12 for 21 - Film 1
A beautiful Day in the Neighborhood.
It seemed to me that Fred Rogers was a weirdo.
It also seemed a bit bizarre that in the quest to carry on our cinema club between Stuart and I where we watch a movie every month that one of us chooses and the other one doesn’t know about; he posted a copy of A Beautiful Day in the Neighborhood through my door.
It’s not the kind of film I would watch and certainly not the kind of cover of a DVD I would pick up.
(A DVD was the least expensive way to watch the movie apparently).
The good thing about this film though was that I had no idea about this film and although I think I probably saw something about it early last year; it never even entered my atmosphere.
This goes big on reviews though, in fact Tom Hanks was nominated for an Oscar and a Golden Globe for his role in the film.
In the film (based on a true story) he portrays Fred Rogers who was a Presbyterian minister, who hosted a children’s television show in the United States from 1968-2001.
It’s got all the hallmarks to me of a terrible movie and yet it was wonderful and heart warming and inspirational and just the right thing at just the right time (which is usually what Stuart does with movies because he has a gift).
Rogers was a religious man who hosted a children’s tv show to explain to children that it was alright to feel sad and angry and how to cope with different emotions through life, including problems with friendship, problems with parents and divorce.
It ran for 33 years telling these messages and exploring what it was like to be angry and what it was like to be sad and what it was like to be alone.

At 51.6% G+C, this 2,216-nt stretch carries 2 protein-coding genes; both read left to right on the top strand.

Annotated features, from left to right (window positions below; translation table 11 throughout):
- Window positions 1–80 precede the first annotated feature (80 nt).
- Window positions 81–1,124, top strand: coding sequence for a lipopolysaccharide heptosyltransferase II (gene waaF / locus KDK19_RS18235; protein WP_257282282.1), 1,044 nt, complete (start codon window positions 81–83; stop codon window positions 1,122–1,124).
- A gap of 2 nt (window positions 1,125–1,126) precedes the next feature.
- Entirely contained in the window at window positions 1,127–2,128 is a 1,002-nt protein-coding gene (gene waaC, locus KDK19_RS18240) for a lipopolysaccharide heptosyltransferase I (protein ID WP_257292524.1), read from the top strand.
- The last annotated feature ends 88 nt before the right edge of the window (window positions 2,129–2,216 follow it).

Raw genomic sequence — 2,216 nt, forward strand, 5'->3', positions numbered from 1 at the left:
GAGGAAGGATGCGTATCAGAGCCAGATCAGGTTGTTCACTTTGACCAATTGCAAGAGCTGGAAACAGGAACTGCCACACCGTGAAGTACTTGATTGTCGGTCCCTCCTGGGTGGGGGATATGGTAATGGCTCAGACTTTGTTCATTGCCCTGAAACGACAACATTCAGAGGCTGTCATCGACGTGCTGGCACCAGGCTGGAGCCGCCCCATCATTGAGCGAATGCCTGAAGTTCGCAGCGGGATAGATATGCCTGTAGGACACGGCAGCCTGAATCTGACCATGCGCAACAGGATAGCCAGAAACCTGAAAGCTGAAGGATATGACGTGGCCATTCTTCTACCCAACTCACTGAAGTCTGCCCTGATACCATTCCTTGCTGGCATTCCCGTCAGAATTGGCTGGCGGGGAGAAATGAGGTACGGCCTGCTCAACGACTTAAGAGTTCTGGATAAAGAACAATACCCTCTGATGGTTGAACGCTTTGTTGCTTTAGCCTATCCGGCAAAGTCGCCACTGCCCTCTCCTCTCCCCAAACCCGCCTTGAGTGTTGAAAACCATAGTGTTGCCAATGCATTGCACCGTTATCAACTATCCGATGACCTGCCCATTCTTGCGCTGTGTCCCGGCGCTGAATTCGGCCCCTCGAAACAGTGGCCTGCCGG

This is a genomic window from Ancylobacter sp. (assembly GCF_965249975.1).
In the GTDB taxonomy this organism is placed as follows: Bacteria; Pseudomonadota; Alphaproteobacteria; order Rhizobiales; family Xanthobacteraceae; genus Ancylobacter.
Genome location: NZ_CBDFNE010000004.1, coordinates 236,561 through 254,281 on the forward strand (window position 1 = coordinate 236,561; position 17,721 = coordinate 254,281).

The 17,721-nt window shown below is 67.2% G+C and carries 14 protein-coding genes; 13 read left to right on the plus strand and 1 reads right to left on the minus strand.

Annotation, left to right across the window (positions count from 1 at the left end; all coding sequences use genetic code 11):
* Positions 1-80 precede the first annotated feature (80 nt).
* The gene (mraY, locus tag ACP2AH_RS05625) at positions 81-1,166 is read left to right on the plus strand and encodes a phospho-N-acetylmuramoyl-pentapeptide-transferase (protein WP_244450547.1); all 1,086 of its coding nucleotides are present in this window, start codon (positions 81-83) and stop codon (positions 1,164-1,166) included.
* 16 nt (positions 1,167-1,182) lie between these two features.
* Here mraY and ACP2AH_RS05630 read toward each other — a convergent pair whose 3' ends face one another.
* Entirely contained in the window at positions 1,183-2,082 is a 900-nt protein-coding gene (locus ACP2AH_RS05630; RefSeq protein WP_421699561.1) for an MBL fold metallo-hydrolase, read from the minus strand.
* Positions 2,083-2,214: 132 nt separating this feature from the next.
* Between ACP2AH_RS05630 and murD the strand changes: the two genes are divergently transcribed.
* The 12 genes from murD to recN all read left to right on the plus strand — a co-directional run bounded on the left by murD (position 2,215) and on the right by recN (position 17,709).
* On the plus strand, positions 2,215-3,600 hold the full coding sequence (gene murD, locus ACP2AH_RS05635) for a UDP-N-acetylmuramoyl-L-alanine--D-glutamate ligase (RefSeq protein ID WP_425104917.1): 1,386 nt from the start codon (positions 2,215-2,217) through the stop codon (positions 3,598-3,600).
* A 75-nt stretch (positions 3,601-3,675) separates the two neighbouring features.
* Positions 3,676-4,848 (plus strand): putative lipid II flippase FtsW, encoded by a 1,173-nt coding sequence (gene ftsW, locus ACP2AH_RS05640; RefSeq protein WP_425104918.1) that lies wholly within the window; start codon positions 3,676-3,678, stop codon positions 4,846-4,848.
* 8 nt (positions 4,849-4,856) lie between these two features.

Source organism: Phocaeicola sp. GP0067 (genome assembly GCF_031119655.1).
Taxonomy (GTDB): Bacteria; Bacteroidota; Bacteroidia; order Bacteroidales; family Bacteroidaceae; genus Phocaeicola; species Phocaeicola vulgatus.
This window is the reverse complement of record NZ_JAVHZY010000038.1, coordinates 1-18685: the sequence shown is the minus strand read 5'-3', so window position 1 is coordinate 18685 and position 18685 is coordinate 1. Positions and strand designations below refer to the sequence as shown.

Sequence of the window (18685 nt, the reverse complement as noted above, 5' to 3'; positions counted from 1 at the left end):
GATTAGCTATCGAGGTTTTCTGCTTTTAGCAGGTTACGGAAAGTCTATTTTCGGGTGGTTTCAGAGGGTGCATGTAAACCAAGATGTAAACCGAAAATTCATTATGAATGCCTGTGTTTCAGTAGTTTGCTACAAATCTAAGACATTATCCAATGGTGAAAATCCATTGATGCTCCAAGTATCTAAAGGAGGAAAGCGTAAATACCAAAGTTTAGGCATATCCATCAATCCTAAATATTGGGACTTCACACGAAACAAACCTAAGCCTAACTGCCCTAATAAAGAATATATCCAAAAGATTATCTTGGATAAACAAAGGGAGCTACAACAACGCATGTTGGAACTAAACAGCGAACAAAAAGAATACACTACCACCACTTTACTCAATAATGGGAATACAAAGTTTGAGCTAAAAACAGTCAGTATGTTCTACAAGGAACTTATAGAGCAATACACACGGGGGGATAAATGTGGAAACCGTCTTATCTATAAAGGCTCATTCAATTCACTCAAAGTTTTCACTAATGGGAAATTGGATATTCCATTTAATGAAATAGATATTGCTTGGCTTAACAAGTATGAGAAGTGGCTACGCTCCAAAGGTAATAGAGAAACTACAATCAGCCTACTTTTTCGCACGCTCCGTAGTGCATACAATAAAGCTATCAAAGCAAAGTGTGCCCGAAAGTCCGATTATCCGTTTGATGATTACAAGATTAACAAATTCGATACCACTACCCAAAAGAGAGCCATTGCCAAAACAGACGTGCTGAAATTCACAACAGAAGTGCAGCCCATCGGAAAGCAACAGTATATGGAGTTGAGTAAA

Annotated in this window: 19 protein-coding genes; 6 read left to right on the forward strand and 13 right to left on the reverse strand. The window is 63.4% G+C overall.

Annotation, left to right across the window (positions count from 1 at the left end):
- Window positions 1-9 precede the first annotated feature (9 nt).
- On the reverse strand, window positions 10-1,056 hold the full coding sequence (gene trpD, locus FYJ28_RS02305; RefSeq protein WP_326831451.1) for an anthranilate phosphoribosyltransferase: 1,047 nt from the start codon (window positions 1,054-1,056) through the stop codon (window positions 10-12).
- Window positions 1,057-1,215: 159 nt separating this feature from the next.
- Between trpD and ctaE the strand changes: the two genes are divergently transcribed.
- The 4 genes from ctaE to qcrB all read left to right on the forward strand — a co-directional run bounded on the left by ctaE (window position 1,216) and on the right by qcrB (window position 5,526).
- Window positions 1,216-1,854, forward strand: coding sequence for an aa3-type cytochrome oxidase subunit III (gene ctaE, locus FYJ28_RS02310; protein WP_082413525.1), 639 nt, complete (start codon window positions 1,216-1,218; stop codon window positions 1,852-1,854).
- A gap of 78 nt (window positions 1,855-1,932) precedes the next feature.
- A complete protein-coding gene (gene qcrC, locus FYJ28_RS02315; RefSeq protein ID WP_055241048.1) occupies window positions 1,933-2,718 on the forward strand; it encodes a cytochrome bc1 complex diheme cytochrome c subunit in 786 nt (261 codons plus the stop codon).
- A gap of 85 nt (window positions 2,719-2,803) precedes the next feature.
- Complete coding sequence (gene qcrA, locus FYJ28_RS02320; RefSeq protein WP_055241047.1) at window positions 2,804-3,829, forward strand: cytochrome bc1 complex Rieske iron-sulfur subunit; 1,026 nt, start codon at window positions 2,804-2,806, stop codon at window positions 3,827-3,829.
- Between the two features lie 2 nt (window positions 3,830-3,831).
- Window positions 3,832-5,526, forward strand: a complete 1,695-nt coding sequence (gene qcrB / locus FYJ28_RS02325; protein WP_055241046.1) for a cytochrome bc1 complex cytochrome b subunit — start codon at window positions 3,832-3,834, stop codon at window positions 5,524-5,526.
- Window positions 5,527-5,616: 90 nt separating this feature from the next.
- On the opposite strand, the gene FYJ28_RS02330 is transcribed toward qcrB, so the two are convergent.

In one of the most heart warming scenes in the movie, the whole of a subway carriage sings the theme tune back to Fred Rogers as he sits there with the broken journalist who is the centre of the story, who is ultimately convinced to ways of a better life but a man who doesn’t raise his voice and seems altogether too good to be true.
Rogers swam every single day, wouldn’t eat meat (“I can’t eat anything that I think has a mother”), played the piano, loved his wife and struggled to raise his two boys (“my youngest boy really tested me”).
It’s a little bit other-worldly but maybe just because the concept of having someone try to kindly teach children that the world is not perfect but that’s ok and that you don’t have the be the same as everybody else and that’s ok and that you don’t have to be the best or the brightest or the shiniest or the fastest or the strongest or the most beautiful and that’s ok.
Maybe that’s other-worldly because we don’t live in that world anymore and maybe because of that and because of right now it would do nobody any harm to watch this film with a friend.
I’m trying again to do the 12 for 12 thing again this year (it started in 2012 and then faded away), I’m trying to do 12 films, 12 books, 12 audiobooks and 12 albums.
It’s hard to do that because it starts to feel a little bit like a job but what it does do is take you into stories like Fred Rogers and places like that, that you would never otherwise go to.
It ‘forces’ you to find out about other things that are outside of your circle and for that any effort it takes is probably paid back a thousand-fold.
I’ll write these little things and if I do make it there will be 48 this year. Not many people will read them but if you do like it then let me know and if you’ve watched it and you agree or disagree then let me know too because that would be part of the joy of doing it.
Blog Post Number - 2632